Richard Francis Burton.

The book of the thousand nights and a night; a plain and literal translation of the Arabian nights' entertainments, with introd., explanatory notes on the manners and customs of Moslem men and a terminal essay upon the history of the nights (Volume 9) online

. (page 3 of 38)
Online LibraryRichard Francis BurtonThe book of the thousand nights and a night; a plain and literal translation of the Arabian nights' entertainments, with introd., explanatory notes on the manners and customs of Moslem men and a terminal essay upon the history of the nights (Volume 9) → online text (page 3 of 38)
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and quoth he : With all my heart ! You must know that I once
sowed a crop of flax in these parts and pulled it and scutched it
and spent on it five hundred gold pieces ; after which I would
have sold it, but could get no more than this therefor, and the
folk said to me, " Carry it to Acre : for there thou wilt haply
make good gain by it." Now Acre was then in the hands of the
Franks 3 ; so I carried my flax thither and sold part of it at six
months' credit One day, as I was selling, behold, there came up
a Frankish woman (now 'tis the custom of the women of the
Franks to go about the market streets with unveiled faces), to
buy flax of me, and I saw of her beauty what dazed my wits.
So I sold her somewhat of flax and was easy with her concerning
the price ; and she took it and went away. Some days after, she

1 i.e. Saladin. See vol. iv. p. 116.

2 Usually called the Horns of Hattin (classically Hittin) North of Tiberias where
Saladin by good strategy and the folly of the Franks annihilated the Latin kingdom of
Jerusalem. For details see the guide-books. In this action (June 23, 1187), after three
bishops were slain in its defence, the last fragment of the True Cross (or rather the
cross verified by Helena) fell into Moslem hands. The Christians begged hard for it,
but Saladin, a conscientious believer, refused to return to them even for ransom "the
object of their iniquitous superstition." His son, however, being of another turn,
would have sold it to the Franks who then lacked money to purchase. It presently
disappeared and I should not be surprised if it were still lying, an unknown and inutile
lignum in some Cairene mosque.

3 'Akka (Acre) was taken by Saladin on July 29, 1187. The Egyptian states that he
was at Acre in 1184 or three years before the affair of Hattin (Night dcccxcv.).

2O A If Lay la h wa Laylak.

returned and bought somewhat more flax of me and I was yet
easier with her about the price ; and she repeated her visits to me,
seeing that I was in love with her. Now she was used to walk in
company of an old woman to whom I said, " I am sore enamoured
of thy mistress. Canst thou contrive for me to enjoy her ? "
Quoth she, " I will contrive this for thee ; but the secret must not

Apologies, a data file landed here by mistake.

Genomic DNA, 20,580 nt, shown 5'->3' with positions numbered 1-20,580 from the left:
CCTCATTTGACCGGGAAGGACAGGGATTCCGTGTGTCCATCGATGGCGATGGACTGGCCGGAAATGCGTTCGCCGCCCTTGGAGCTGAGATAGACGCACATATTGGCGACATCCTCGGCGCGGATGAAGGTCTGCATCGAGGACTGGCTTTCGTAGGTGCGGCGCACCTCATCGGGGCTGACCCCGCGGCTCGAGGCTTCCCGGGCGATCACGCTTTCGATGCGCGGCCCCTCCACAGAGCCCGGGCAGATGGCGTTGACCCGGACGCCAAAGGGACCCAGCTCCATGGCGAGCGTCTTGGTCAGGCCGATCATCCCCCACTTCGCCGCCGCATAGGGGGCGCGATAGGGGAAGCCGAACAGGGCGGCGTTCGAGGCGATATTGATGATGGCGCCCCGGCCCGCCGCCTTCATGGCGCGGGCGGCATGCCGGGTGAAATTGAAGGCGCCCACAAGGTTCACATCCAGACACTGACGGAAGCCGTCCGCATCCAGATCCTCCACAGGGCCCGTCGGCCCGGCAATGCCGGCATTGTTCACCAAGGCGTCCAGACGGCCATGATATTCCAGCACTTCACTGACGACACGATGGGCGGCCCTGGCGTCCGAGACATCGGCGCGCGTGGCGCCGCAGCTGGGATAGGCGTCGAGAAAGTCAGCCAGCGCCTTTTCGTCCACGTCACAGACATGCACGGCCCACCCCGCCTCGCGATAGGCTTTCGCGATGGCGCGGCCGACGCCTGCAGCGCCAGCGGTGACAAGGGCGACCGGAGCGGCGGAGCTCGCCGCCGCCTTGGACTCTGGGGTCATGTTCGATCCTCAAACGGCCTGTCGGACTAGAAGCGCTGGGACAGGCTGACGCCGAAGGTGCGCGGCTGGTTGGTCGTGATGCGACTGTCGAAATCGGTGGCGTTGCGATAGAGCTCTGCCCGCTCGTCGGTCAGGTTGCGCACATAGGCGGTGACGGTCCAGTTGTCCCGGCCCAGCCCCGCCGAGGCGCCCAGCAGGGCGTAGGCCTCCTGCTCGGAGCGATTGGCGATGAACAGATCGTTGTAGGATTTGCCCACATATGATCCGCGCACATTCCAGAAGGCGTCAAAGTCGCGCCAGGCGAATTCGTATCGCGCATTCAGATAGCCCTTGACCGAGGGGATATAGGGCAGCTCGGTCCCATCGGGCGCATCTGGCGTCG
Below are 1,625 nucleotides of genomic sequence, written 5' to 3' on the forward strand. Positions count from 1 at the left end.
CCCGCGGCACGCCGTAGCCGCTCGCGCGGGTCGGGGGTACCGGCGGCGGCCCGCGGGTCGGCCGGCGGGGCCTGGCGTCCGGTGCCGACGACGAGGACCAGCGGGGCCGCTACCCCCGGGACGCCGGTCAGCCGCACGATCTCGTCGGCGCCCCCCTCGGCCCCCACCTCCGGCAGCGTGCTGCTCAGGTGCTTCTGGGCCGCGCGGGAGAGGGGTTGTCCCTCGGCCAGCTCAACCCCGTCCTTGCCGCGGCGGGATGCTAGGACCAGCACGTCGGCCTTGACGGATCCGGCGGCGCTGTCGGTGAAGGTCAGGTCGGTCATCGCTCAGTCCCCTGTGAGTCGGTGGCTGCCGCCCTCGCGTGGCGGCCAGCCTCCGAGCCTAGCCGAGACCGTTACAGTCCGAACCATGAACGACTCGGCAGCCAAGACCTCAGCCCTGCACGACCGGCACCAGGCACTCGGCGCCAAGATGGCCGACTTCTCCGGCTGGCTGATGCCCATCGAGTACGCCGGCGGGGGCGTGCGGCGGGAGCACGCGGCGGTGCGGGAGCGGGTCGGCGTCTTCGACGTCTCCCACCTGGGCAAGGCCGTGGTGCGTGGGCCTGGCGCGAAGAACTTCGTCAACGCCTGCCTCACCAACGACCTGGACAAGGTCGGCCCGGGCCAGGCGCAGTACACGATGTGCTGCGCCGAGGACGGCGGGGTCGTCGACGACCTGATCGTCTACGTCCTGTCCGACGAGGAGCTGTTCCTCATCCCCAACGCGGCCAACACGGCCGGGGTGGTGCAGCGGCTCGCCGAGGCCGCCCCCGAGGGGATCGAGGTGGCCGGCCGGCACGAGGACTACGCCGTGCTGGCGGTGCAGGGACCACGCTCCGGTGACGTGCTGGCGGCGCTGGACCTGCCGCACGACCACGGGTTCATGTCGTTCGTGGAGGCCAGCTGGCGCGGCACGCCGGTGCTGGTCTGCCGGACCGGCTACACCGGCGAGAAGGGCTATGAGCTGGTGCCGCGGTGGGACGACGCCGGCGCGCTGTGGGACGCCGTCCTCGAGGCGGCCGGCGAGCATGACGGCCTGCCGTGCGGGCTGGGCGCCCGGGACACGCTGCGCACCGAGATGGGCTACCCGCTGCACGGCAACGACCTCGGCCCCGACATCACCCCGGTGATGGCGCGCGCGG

go beyond us three, me, thee and her ; and there is no help but
that thou be lavish with money, to boot." And I answered,
saying, " Though my life were the price of her favours 'twere no

great matter." And Shahrazad perceived the dawn of day and

ceased saying her permitted say.

Noto fo&tn ft toas tfce lEigfjt ^untorcfc an& Nt'iut^fiftf)

She said, It hath reached me, O auspicious King, that the old

woman said to the man, " However the secret must not go beyond

us three, to wit me, thee and her ; and there is no help but thou

be lavish of thy money to boot." He replied, " Though my life

were the price of her favours 'twere no great matter." So it was

agreed (continued the man of Upper Egypt), that I should pay

her fifty dinars and that she should come to me ; whereupon I

procured the money and gave it to the old woman. She took it

and said, " Make ready a place for her in thy house, and she will

come to thee this night." Accordingly I went home and made

ready what I could of meat and drink and wax candles and

sweetmeats. Now my -house overlooked the sea and 'twas the

season of summer ; so I spread the bed on the terrace roof.

Presently, the Frank woman came and we ate and drank, and the

night fell dark. We lay down under the sky, with the moon

shining on us, and fell to watching the shimmering of the stars in

the sea : and I said to myself, " Art thou not ashamed before

Allah (to whom belong Might and Majesty !) and thou a stranger,

under the heavens and in presence of the deep waters, to disobey

Him with a Nazarene woman and merit the torment of Fire ? "

Then said I, " O my God, I call Thee to witness that I abstain

from this Christian woman this night, of shamefastness before

Thee and fear of Thy vengeance ! " So I slept till the morning,

and she arose at peep of day full of anger and went away. I

walked to my shop and sat there ; and behold, presently she

passed, as she were the moon, accompanied by the old woman

The Man of Upper Egypt and his Prankish Wife. 21

who was also angry; whereat my heart sank within me and I
said to myself, " Who art thou that thou shouldst refrain from
yonder damsel ? Art thou Sarf al-Sakatf or Bishr Barefoot or